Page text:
When was the last time you looked at your Facebook feed and actually liked everything you saw? For all of Facebook's fancy algorithms, it can never create the perfect feed for you. Here's how to declutter that feed once and for all and only see the stuff you care about.
Note that while most of these tricks apply to your Facebook friends, the same rules can often be applied to pages you've liked as well. Don't forget to give those a thorough cleaning using the same tips once you're done culling your friends lists.
Unfriend (or Unsubscribe) from People You Aren't Interested In Seeing
Most of you have probably gone on one or two unfriending binges in the past, and it's the most obvious first step in any Facebook cleansing. But unfriending doesn't solve everything. Maybe you have a friend you want to keep in contact with, but you don't want to see every update they post. Maybe you have a friend that's excessively political or obsessed with cat pictures that don't interest you. In those cases, unfriending isn't the solution. Luckily, Facebook has another option: Unsubscribing. You can unsubscribe completely from a friend's posts without defriending them completely, meaning you get the best of both worlds.
How to Do It: The easiest place to unfriend and unsubscribe from people en masse is your Friends page. Head to your Timeline, click the "Friends" tab under your cover photo, and start looking for people you'd rather not see. Click on the "Friends" box and select either "Unfriend" or de-select "Show In News Feed". It's that simple.
Move Friends to the "Close Friends" or "Acquaintances" Lists
Now that you have all the unfriending out of the way, you can further refine your feed by telling Facebook who you'd like to see more or fewer updates from. The easiest way to do this is with Facebook's smart lists, particularly its "Close Friends" and "Acquaintances" lists. They do exactly what they sound like: Friends on your "Close Friends" list will be shown more often, while friends on your "Acquaintances" list will rarely be shown except for important updates, such as an engagement.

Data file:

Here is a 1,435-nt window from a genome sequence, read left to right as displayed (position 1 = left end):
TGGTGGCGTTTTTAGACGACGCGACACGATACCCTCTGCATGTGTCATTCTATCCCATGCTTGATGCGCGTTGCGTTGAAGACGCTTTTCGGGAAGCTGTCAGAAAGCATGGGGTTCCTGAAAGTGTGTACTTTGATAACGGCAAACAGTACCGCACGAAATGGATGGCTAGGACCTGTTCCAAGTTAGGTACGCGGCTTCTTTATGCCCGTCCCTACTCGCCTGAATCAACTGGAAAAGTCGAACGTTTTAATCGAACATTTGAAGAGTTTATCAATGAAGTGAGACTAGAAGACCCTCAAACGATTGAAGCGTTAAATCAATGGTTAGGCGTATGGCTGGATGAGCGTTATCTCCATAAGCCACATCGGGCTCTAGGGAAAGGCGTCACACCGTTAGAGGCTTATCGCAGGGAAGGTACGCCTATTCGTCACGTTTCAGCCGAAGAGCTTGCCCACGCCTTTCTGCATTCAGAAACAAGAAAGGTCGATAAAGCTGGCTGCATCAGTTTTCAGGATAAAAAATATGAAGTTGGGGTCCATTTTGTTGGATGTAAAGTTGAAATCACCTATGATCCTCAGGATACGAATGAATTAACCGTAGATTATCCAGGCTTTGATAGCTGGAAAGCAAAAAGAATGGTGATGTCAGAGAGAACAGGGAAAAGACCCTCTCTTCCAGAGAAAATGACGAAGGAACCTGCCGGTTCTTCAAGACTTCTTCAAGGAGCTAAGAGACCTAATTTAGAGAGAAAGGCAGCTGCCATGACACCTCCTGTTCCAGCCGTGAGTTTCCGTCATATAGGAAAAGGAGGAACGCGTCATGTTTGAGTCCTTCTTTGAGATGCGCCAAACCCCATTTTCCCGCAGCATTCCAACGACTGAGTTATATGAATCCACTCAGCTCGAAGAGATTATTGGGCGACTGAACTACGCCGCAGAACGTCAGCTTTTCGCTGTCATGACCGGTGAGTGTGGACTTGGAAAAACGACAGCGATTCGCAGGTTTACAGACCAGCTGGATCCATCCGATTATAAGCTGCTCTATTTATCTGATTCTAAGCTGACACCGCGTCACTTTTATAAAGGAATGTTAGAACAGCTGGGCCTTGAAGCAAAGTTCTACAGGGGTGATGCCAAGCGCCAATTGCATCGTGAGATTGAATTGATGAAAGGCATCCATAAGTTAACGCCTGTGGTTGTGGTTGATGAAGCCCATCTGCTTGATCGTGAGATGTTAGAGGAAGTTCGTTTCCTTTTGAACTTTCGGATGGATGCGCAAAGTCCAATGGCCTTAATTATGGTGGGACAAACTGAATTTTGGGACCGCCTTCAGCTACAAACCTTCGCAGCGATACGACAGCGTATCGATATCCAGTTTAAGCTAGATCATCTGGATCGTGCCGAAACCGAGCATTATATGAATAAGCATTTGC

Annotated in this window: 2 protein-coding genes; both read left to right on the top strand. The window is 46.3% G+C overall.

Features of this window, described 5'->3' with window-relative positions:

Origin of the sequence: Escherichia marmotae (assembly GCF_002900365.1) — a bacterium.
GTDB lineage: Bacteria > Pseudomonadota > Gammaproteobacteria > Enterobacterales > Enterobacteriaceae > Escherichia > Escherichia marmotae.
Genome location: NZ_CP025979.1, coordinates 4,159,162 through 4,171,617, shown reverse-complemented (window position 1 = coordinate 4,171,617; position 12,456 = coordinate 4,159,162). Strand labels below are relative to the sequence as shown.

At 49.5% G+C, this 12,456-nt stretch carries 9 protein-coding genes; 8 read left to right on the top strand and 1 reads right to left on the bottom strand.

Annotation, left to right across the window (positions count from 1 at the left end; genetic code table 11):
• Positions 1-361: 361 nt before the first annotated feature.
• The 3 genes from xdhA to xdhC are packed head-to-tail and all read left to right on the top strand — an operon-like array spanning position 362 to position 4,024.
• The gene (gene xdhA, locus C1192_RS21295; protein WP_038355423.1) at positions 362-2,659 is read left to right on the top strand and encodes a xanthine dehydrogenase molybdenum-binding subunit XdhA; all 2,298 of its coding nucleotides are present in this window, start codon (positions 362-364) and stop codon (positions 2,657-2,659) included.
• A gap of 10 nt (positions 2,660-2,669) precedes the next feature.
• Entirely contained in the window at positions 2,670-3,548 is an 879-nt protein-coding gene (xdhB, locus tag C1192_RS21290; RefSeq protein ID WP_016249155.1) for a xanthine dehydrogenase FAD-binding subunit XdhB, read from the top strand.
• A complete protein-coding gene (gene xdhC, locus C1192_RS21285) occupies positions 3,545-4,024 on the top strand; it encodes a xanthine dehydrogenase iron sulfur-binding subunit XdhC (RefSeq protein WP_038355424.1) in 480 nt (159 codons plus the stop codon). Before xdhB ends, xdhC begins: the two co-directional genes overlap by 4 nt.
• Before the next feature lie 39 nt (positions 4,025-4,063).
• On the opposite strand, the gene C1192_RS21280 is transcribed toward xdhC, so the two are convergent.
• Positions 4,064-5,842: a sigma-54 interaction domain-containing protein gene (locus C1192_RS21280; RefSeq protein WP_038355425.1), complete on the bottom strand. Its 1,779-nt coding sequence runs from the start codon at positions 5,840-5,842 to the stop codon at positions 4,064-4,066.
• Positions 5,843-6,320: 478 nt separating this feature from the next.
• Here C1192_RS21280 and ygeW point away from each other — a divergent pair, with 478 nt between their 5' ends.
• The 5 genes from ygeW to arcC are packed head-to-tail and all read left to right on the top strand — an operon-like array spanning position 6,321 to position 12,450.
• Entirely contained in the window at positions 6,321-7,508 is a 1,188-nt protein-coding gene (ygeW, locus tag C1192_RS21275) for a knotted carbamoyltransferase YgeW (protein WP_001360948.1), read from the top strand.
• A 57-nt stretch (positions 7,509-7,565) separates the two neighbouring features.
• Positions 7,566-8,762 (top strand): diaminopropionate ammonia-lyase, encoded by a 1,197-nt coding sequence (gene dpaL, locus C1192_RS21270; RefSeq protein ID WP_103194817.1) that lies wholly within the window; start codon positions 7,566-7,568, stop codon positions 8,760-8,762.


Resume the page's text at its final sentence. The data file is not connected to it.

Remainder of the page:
How to Do It: Head back to your friends list and scan through your list. If you want to see more or less of a person's updates, click the Friends box and select "Close Friends" or "Acquaintances" to move them to that list.
If you don't want to waste a bunch of time, Facebook has a slightly hidden tool that will recommend friends for your Acquaintances list that you don't interact with often. Head to http://facebook.com/friends/organize and tick the friends you want to see less of. It isn't as precise as manually adding all your friends to Acquaintances and Close Friends, but it willjump start the process and only takes a minute.
Subscribe (or Unsubscribe) to Specific Post Types
Lastly, if you really want to fine-tune certain friends, you can do so from the same dropdown menus we've been using thus far. Say you have a friend that posts good updates, but keeps posting pictures of their baby/cat/baked goods and you want to ignore their photos. Or, say you have a friend that is fine except for all the damn Facebook games they play. You can unsubscribe from specific types of posts and fix these problems.